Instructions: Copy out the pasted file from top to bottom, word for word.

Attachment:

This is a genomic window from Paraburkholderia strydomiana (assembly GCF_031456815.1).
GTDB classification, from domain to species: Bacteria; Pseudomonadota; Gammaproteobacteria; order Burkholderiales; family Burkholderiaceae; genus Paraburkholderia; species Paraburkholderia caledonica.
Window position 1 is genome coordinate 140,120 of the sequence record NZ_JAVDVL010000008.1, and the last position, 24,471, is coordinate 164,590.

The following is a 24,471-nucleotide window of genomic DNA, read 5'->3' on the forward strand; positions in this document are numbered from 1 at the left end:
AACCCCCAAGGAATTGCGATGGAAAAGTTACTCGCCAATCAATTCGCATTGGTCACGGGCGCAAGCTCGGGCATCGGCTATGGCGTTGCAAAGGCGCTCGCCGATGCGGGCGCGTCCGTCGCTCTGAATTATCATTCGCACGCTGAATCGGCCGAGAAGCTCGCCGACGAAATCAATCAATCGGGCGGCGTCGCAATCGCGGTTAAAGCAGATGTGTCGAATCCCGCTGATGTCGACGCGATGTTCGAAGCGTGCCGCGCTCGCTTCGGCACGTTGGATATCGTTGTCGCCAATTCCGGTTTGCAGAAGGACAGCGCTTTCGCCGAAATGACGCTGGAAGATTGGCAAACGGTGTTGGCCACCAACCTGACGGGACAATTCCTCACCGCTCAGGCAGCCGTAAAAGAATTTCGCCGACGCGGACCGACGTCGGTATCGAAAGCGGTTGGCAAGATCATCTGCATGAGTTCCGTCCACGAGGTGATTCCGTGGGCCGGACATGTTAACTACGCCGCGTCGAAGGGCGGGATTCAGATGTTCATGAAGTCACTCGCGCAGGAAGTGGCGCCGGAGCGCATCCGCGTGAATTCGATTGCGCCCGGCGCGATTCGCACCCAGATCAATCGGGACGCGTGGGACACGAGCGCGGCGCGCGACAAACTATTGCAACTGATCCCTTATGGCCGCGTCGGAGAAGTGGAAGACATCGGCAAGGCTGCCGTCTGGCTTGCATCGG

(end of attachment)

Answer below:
This is a genomic window from Paraburkholderia strydomiana (assembly GCF_031456815.1).
GTDB classification, from domain to species: Bacteria; Pseudomonadota; Gammaproteobacteria; order Burkholderiales; family Burkholderiaceae; genus Paraburkholderia; species Paraburkholderia caledonica.
Window position 1 is genome coordinate 140,120 of the sequence record NZ_JAVDVL010000008.1, and the last position, 24,471, is coordinate 164,590.

The following is a 24,471-nucleotide window of genomic DNA, read 5'->3' on the forward strand; positions in this document are numbered from 1 at the left end:
AACCCCCAAGGAATTGCGATGGAAAAGTTACTCGCCAATCAATTCGCATTGGTCACGGGCGCAAGCTCGGGCATCGGCTATGGCGTTGCAAAGGCGCTCGCCGATGCGGGCGCGTCCGTCGCTCTGAATTATCATTCGCACGCTGAATCGGCCGAGAAGCTCGCCGACGAAATCAATCAATCGGGCGGCGTCGCAATCGCGGTTAAAGCAGATGTGTCGAATCCCGCTGATGTCGACGCGATGTTCGAAGCGTGCCGCGCTCGCTTCGGCACGTTGGATATCGTTGTCGCCAATTCCGGTTTGCAGAAGGACAGCGCTTTCGCCGAAATGACGCTGGAAGATTGGCAAACGGTGTTGGCCACCAACCTGACGGGACAATTCCTCACCGCTCAGGCAGCCGTAAAAGAATTTCGCCGACGCGGACCGACGTCGGTATCGAAAGCGGTTGGCAAGATCATCTGCATGAGTTCCGTCCACGAGGTGATTCCGTGGGCCGGACATGTTAACTACGCCGCGTCGAAGGGCGGGATTCAGATGTTCATGAAGTCACTCGCGCAGGAAGTGGCGCCGGAGCGCATCCGCGTGAATTCGATTGCGCCCGGCGCGATTCGCACCCAGATCAATCGGGACGCGTGGGACACGAGCGCGGCGCGCGACAAACTATTGCAACTGATCCCTTATGGCCGCGTCGGAGAAGTGGAAGACATCGGCAAGGCTGCCGTCTGGCTTGCATCGG